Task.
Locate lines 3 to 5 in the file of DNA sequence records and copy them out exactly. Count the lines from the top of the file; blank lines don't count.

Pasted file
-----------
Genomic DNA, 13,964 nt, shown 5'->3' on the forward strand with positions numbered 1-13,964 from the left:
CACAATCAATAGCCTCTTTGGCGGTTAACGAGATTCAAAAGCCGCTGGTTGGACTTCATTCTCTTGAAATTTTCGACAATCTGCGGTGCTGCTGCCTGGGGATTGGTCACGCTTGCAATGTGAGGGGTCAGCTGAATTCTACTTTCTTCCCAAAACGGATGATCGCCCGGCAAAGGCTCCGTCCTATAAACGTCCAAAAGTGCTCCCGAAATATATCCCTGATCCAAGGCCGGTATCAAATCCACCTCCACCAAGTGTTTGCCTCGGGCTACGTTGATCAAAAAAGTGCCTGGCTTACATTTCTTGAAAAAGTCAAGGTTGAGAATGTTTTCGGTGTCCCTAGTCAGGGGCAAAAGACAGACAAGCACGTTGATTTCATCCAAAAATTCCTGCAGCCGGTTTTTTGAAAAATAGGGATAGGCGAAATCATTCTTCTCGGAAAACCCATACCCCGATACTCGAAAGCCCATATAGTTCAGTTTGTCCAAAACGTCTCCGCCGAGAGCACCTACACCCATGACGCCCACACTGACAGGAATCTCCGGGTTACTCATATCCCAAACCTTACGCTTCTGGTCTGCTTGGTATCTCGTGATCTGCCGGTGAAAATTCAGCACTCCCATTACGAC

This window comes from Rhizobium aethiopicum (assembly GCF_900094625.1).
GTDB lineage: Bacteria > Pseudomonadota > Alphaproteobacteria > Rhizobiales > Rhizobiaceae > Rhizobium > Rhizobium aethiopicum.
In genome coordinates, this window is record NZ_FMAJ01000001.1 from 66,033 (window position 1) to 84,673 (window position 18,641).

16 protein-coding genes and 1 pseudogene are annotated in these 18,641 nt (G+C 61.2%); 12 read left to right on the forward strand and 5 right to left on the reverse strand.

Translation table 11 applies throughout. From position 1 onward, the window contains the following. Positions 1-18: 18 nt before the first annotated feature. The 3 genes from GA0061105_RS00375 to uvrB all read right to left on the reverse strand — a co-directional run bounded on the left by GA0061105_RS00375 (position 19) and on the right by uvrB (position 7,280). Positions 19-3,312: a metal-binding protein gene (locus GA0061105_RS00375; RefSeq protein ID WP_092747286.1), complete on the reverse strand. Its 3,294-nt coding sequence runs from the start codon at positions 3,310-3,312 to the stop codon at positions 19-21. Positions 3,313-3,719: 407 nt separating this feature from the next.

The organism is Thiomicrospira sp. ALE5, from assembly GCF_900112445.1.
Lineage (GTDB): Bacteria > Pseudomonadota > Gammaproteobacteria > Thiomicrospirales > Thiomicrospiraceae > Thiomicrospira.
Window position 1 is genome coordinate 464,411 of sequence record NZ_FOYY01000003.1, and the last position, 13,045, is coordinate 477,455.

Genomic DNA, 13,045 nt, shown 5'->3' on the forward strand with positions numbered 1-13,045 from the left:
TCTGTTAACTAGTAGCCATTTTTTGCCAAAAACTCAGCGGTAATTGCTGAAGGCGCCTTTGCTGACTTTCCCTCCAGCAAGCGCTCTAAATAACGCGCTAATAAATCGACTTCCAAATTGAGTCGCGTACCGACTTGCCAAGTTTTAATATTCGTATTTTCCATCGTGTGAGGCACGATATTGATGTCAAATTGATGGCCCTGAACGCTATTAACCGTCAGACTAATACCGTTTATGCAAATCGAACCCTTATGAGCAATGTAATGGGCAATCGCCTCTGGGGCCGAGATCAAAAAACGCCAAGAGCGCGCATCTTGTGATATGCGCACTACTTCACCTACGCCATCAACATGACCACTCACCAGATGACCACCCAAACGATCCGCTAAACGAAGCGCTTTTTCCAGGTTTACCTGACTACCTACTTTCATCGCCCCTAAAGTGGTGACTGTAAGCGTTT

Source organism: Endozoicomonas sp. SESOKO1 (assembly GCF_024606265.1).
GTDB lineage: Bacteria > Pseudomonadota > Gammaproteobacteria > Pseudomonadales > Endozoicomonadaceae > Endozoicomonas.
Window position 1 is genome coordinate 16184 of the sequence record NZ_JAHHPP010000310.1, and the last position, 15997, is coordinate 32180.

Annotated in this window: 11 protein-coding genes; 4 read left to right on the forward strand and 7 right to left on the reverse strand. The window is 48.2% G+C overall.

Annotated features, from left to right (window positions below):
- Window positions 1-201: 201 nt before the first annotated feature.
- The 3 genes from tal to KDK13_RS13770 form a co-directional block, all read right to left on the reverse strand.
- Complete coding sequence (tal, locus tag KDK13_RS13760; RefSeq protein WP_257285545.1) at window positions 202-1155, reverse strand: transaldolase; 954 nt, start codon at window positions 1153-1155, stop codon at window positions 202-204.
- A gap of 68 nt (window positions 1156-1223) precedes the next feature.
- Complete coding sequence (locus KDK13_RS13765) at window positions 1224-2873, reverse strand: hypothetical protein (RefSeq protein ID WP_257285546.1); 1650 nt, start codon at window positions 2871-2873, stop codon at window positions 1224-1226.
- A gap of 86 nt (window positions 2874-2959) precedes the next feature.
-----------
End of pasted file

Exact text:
This window comes from Rhizobium aethiopicum (assembly GCF_900094625.1).
GTDB lineage: Bacteria > Pseudomonadota > Alphaproteobacteria > Rhizobiales > Rhizobiaceae > Rhizobium > Rhizobium aethiopicum.
In genome coordinates, this window is record NZ_FMAJ01000001.1 from 66,033 (window position 1) to 84,673 (window position 18,641).